If you say so. She was beginning to rethink her hasty judgment of the lass. Apparently the people of 2004 weren’t quite the shrinking violets she’d made them out to be.

With a flicker and a hum, a square sheet of glass below the windshield came to life. Little white dots of light danced, jittered, and coalesced to form a face.

It was Mr. Tarblecko.

Time criminals of the Dawn Era, his voice thundered from a hidden speaker. Listen and obey.

Ellie shrieked, and threw her purse over the visi-plate. Don’t listen to him! she ordered Nadine. See if you can find a way of turning this thing off !

Bring the stolen vehicle to a complete halt immediately!

To her horror, if not her surprise, Ellie found herself pulling the steering-bar back, slowing the police car to a stop. But then Nadine, in blind obedience to Mr. Tarblecko’s compulsive voice, grabbed for the bar as well. Simultaneously, she stumbled, and, with a little eep noise, lurched against the bar, pushing it sideways.

The vehicle slewed to one side, smashed into a building wall, and toppled over.

Then Nadine had the roof-hatch open and was pulling her through it. C’mon! she shouted. I can see the black doorway-thingie–the, you know, place!

Following, Ellie had to wonder about the educational standards of the year 2004. The young lady didn’t seem to have a very firm grasp on the English language.

Then they had reached Times Square and the circle of doorways at its center. The street lights were flashing and loudspeakers were shouting Akbang! Akbang! and police vehicles were converging upon them from every direction, but there was still time. Ellie tapped the nearest doorway with her key. Nothing. The next. Nothing. Then she was running around the building, scraping the key against each doorway, and … there it was!

She seized Nadine’s hand, and they plunged through.

The space inside expanded in a great wheel to all sides. Ellie spun about. There were doors everywhere–and all of them closed. She had not the faintest idea which one led back to her own New York City.

Wait, though! There were costumes appropriate to each time hanging by their doors. If she just went down them until she found a business suit …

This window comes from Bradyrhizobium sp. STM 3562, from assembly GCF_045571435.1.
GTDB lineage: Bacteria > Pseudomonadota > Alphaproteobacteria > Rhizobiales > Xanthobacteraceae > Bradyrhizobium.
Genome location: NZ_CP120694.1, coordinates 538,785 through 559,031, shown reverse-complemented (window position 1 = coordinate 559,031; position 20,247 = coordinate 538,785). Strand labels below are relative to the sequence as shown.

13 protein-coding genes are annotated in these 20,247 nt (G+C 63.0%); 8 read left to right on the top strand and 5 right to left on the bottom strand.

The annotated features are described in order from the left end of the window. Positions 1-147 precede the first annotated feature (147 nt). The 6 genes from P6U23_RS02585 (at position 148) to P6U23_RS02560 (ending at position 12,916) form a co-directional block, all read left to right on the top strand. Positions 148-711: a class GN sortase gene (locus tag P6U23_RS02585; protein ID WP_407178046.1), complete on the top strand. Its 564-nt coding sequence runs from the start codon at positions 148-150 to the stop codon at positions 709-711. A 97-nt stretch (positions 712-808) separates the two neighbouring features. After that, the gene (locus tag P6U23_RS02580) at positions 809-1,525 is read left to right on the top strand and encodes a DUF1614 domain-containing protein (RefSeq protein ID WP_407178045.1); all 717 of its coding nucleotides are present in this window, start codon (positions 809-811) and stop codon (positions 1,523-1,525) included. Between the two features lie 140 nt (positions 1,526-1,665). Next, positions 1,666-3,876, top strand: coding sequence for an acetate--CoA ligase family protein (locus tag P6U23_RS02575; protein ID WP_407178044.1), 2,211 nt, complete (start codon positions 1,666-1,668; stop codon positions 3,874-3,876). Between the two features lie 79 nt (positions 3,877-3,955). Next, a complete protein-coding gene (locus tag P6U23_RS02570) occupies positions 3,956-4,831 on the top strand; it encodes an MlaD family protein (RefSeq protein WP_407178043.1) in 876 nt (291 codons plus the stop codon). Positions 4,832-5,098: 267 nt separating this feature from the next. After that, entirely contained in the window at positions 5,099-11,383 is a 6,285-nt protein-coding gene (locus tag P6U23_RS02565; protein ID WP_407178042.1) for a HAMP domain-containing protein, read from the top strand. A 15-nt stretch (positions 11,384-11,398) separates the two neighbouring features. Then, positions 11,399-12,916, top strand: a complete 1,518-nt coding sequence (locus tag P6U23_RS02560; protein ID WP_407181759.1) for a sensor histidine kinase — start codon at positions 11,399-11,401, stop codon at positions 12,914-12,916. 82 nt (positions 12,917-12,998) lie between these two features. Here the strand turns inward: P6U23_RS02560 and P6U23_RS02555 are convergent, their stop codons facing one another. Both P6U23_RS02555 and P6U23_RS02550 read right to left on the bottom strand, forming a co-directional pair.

Nadine gripped her arm. Oh, my God!

Ellie turned, looked, saw. A doorway–the one they had come through, obviously–had opened behind them. In it stood Mr. Tarblecko. Or, to be more precise, three Mr. Tarbleckos. They were all as identical as peas in a pod. She had no way of knowing which one, if any, was hers.

Through here! Quick! Nadine shrieked. She’d snatched open the nearest door.

Together, they fled.


Oolohstullalu ashulalumoota! a woman sang out. She wore a jumpsuit and carried a clipboard, which she thrust into Ellie’s face. Oolalulaswula ulalulin.

I … I don’t understand what you’re saying, Ellie faltered. They stood on the green lawn of a gentle slope that led down to the ocean. Down by the beach, enormous construction machines, operated by both men and women (women! of all the astonishing sights she had seen, this was strangest), were rearing an enormous, enigmatic structure, reminiscent to Ellie’s eye of Sunday school illustrations of the Tower of Babel. Gentle tropical breezes stirred her hair.

Dawn Era, Amerlingo, the clipboard said. Exact period uncertain. Answer these questions. Gas–for lights or for cars?

For cars, mostly. Although there are still a few–

Apples–for eating or computing?

Eating, Ellie said, while simultaneously Nadine said, Both.

Scopes–for dreaming or for resurrecting?

Neither woman said anything.

The clipboard chirped in a satisfied way. Early Atomic Age, pre- and post-Hiroshima, one each. You will experience a moment’s discomfort. Do not be alarmed. It is for your own good.

Please. Ellie turned from the woman to the clipboard and back, uncertain which to address. What’s going on? Where are we? We have so many–

There’s no time for questions, the woman said impatiently. Her accent was unlike anything Ellie had ever heard before. You must undergo indoctrination, loyalty imprinting, and chronomilitary training immediately. We need all the time-warriors we can get. This base is going to be destroyed in the morning.

What? I …

Hand me your key.

Without thinking, Ellie gave the thing to the woman. Then a black nausea overcame her. She swayed, fell, and was unconscious before she hit the ground.